Harry Potter and the Prisoner of Azkaban
It's year three at Hogwarts School of Witchcraft and Wizardry for 13-year-old buddies Harry, Hermione and Ron, as well as baddies Draco Malfoy and Co. Of course getting to school is always half the fun for Harry. Last year his friends had to rescue him with a flying car after his mean Muggle family barricaded him in his room. This year he's had it with everyone. So he inflates a nasty relative with helium (she floats out of the house and up out of sight) and runs away from home, rejoining his classmates when the semester begins.
Journeying to Hogwarts, Harry learns that a deranged criminal named Sirius Black has escaped from Azkaban with the sole intention of finding and killing him. That means Azkaban's evil wraithlike dementors (guards) will be patrolling school grounds. And that means Harry's not going to have a very good year, because every time Harry meets a dementor, he faints.
Harry is determined to conquer his fear and solve the mystery of why Sirius Black has it in for him. So he huddles up with the new Defense Against the Dark Arts teacher, Professor Lupin, and begins to work through his weakness. Then he teams up with Hermione and Ron to track down the man he believes betrayed his murdered parents.
Harry battles his fear of the dementors by confronting it head on. Each step of progress gives him a little more courage for the next encounter. He's aided by a teacher who guides the students through the process of picturing their worst fears, then replacing them with humorous thoughts and images.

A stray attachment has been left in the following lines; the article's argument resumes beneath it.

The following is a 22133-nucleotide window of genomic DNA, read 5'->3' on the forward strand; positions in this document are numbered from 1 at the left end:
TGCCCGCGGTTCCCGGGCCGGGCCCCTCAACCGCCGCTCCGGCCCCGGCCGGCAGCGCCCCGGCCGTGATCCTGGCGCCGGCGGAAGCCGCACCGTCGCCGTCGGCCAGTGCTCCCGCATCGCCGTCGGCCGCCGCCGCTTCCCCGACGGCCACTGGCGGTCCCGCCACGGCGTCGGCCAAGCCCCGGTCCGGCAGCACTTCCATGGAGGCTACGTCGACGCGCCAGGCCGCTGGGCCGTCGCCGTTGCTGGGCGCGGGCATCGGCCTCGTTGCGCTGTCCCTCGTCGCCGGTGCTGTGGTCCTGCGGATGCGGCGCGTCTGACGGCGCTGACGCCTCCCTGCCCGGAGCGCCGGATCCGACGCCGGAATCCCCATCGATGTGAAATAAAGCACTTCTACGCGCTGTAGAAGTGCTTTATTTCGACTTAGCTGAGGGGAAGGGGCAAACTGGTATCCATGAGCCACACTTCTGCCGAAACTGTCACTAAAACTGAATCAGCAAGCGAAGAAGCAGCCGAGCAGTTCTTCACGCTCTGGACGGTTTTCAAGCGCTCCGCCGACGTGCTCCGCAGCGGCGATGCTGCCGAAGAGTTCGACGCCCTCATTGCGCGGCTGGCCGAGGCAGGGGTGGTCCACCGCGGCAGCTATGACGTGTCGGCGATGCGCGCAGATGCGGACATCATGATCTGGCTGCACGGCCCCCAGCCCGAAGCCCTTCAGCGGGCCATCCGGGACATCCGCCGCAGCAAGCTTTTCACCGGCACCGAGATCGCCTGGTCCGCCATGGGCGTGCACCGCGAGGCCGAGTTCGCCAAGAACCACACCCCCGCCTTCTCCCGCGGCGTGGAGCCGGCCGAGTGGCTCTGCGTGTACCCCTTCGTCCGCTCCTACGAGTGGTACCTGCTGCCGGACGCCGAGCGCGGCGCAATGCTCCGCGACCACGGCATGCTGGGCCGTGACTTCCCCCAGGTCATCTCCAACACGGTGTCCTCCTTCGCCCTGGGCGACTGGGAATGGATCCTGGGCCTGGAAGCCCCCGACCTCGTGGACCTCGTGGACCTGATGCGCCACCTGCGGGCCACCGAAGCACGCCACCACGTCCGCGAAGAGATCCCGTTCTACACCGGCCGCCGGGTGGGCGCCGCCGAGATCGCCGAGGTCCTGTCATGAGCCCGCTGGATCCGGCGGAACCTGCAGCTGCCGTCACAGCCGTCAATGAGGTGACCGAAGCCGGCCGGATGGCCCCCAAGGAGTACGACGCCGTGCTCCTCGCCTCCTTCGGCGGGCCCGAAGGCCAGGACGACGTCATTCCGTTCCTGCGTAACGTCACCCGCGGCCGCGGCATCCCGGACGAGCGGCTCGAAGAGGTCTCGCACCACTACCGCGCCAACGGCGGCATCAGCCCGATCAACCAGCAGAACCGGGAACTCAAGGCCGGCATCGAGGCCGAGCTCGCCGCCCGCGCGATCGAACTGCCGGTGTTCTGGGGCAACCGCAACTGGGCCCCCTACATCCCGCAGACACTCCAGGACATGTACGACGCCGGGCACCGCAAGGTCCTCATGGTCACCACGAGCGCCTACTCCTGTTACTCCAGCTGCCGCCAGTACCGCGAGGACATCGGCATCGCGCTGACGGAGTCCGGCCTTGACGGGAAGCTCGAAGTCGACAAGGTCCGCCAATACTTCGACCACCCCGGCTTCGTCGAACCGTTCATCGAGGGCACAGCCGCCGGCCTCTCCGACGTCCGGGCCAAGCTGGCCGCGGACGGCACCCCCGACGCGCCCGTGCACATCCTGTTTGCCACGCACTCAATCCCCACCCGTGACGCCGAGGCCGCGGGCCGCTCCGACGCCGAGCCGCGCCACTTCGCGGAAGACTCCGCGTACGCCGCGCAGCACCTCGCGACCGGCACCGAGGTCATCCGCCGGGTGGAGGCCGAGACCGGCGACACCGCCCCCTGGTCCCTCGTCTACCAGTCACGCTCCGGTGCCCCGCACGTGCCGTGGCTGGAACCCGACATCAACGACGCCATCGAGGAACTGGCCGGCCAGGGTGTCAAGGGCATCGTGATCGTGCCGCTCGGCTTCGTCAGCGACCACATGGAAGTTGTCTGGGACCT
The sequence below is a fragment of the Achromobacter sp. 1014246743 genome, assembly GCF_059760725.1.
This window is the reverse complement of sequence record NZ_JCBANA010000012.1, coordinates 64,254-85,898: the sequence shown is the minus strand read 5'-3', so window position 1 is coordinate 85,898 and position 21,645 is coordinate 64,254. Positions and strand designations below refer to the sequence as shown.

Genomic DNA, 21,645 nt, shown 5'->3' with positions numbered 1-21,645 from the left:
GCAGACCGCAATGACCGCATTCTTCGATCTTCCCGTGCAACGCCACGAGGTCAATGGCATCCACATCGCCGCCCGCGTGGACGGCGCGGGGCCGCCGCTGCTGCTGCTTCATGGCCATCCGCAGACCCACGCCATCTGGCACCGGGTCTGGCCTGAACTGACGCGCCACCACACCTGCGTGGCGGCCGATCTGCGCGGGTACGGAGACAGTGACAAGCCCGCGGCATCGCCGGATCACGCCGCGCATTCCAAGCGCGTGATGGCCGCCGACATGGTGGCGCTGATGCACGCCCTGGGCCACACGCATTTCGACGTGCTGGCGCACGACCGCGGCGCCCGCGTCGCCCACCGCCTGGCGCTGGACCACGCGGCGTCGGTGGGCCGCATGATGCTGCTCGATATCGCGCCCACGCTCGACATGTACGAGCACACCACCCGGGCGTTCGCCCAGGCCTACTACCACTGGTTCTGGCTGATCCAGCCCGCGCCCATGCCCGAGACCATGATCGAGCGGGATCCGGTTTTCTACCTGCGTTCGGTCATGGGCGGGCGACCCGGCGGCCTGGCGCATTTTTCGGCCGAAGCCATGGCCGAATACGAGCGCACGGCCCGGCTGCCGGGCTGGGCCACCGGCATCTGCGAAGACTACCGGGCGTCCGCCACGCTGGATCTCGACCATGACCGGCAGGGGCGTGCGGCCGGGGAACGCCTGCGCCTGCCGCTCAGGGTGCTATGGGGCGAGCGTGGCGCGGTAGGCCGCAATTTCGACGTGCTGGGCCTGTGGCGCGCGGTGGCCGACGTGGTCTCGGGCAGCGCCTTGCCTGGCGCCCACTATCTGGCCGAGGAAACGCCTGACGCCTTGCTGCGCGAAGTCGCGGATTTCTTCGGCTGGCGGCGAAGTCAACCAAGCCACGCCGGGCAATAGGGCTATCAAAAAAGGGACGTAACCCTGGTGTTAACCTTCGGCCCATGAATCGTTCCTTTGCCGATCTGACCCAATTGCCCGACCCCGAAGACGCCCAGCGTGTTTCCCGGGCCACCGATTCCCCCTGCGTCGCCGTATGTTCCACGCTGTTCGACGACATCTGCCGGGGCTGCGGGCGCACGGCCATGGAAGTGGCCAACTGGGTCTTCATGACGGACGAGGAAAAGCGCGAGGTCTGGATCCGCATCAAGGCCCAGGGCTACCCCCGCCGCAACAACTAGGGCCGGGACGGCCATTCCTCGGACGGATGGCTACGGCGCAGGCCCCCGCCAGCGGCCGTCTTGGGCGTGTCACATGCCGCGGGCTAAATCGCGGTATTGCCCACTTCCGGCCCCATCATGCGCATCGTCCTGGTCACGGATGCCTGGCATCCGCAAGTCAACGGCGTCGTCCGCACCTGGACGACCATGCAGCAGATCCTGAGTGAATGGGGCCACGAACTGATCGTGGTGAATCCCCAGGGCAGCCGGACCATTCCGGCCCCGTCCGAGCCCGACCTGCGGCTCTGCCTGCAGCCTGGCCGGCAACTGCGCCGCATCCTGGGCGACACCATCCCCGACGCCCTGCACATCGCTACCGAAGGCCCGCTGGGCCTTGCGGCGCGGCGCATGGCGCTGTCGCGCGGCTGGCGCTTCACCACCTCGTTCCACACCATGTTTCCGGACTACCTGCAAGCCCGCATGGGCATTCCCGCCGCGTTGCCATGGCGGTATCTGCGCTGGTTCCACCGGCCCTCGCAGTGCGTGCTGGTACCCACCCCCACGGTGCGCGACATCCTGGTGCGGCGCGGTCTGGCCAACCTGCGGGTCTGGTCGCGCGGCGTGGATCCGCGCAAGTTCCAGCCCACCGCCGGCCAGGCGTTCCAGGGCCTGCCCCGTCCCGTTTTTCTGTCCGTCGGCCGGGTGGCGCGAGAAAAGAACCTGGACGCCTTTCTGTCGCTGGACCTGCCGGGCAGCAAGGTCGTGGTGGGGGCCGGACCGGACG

Mr. Weasley risks his job at the Ministry of Magic by warning Harry that he’s in grave danger. Hermione puts her life on the line for Harry with a whistle that distracts the werewolf from attacking him. Harry in turn risks his life when he attempts to rescue his godfather from the dementors and is attacked himself. Although aspects of their behavior are more negative than positive, Harry, Hermione and Ron risk their student status at Hogwarts to rescue a condemned animal and help an innocent man escape injustice. A magical creature puts itself in danger to protect Harry and Hermione.
Harry sticks up for his deceased mom and dad when they are unfairly maligned. (His method is improper; his heart is right.) Later, Harry is reassured that "the ones who love us never really leave us," and that when he misses his parents, he can still treasure them in his heart. Harry’s strongest family memory proves to be the most powerful weapon he has against evil.
[Spoiler Warning] When Harry is near death during an encounter with the dementors he thinks he sees the spirit of his father coming to his aid. In reality it is Harry helping himself via time travel. Families who do choose to watch can use this poignant scene to discuss when self-reliance is good, when it turns ugly, and why Christians need to turn to God when the chips are down.